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Thursday, August 18, 2011

Ron Pretty has some good ideas about getting Oz Poetry delivered!

The great Queensland Poetry Festival has a lively website at which currently has an interview with RON PRETTY

Ron Pretty has published seven books of poetry, the most recent being Postcards from the Centre (July 2010) . He won the NSW Premier’s Special Prize for services to literature in 2001 and received an AM for services to Australian literature in 2002.

Catch Ron at QPF 2011 in:

Filled With Ink – Saturday 27 August / 1.30pm / Theatre Space

Among The Last Bright Leaves - Sunday 28 August / 5pm / Shopfront Space

Quote from the Interview:

John Wainwright: You have done a lot to develop the means by which poetry in Australia is created and poets are supported. What are the next developmental steps you would recommend?

RON PRETTY: I have to confess that I am still a great believer in the pleasure of holding a well-produced book in your hand, and having something to offer an audience when you do a reading. So, for me, the thing I would like to see writers centres, Australian Poetry, the Australia Council do is to develop a much better system of promotion, distribution and sales for poetry books than we have at present. I’ve made a number of suggestions about ways to do this over the years; I’m pleased to see that one of them – the poetry book bus – is being considered up by AP. There are a number of other ideas I’ve had over the years if you’ve got the space.

We have a generous server, please continue!

Well, here are the suggestions I’ve made to the Australia Council, to Australian Poetry, and to anybody else that would listen:

1. Poets as distribution agents. This is a proposal to appoint volunteer poets as distribution agents for independent publishers. At present, retailers take 40-45% and poetry distributors ask an additional 22% of RRP of a book of poetry, and do not distribute poetry very effectively. Under this proposal, a poet would nominate a district for which s/he was prepared to act as poetry distribution agent, and would receive 20% of RRP on all sales. They would sell, not just to book stores, but to schools, colleges, universities, writers’ centres, FAW branches and libraries. Publishers would supply them with books and publicity materials.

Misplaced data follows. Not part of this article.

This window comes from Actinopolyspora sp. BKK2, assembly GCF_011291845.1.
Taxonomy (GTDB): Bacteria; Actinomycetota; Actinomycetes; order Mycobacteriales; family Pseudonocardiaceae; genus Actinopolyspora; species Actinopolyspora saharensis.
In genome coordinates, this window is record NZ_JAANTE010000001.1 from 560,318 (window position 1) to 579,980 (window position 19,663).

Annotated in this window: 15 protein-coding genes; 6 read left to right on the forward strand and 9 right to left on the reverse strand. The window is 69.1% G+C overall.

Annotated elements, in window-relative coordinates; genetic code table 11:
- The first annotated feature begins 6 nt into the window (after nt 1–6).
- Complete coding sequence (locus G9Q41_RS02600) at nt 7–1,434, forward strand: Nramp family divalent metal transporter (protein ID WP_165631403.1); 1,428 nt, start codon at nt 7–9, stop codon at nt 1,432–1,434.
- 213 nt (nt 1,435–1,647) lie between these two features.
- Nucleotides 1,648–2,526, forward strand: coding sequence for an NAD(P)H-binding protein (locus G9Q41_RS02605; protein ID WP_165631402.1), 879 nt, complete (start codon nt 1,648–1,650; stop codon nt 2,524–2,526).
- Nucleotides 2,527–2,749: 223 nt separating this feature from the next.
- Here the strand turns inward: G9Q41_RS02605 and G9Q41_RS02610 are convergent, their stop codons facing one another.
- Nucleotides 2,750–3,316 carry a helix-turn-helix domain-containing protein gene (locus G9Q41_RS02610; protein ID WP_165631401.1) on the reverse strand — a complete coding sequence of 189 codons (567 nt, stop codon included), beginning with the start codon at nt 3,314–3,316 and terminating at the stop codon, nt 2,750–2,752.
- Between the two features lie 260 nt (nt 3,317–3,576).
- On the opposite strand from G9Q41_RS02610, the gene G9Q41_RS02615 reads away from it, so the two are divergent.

2. The poetry book bus. A bus would be leased/bought and fitted out as a travelling book store (It is possible that there might be a travelling library bus sitting unused in some council yard). The bus would tour the country, selling poetry as it went. It could be met at various regional centres by poets to give readings/workshops as it went. Its novelty value would ensure good coverage in local medias.

3. Poetry retail stores would be opened in regional cities. They would double as coffee shops and performance spaces. Publishers (including self-publishers) would hire a space in the store for a set fee (according to the number of titles they had for sale), and would get full RRP for all books sold. The store would have a website and a catalogue of the books in store – the cost of that would be included in the fee. Books would be displayed cover out, rather than spine out.

4. Poetry spinners in book stores. Major book stores would be paid a rental fee to put a poetry spinner in a prominent position at the front of the store, displaying current poetry titles from a range of poetry publishers. If the books thus displayed sell well enough, the store might eventually be prepared to waive the rental fee.

I also feel that there is still a deal of parochialism in Australian poetry: we know and are interested in the poets from our home town, but find it difficult to get too interested in poets from elsewhere. This is a gross over-generalisation, of course, and events like the QPF, and the coming of Australian Poetry do a lot to break it down, but we need more interstate tours by poets so that we all become more familiar with each other’s work.

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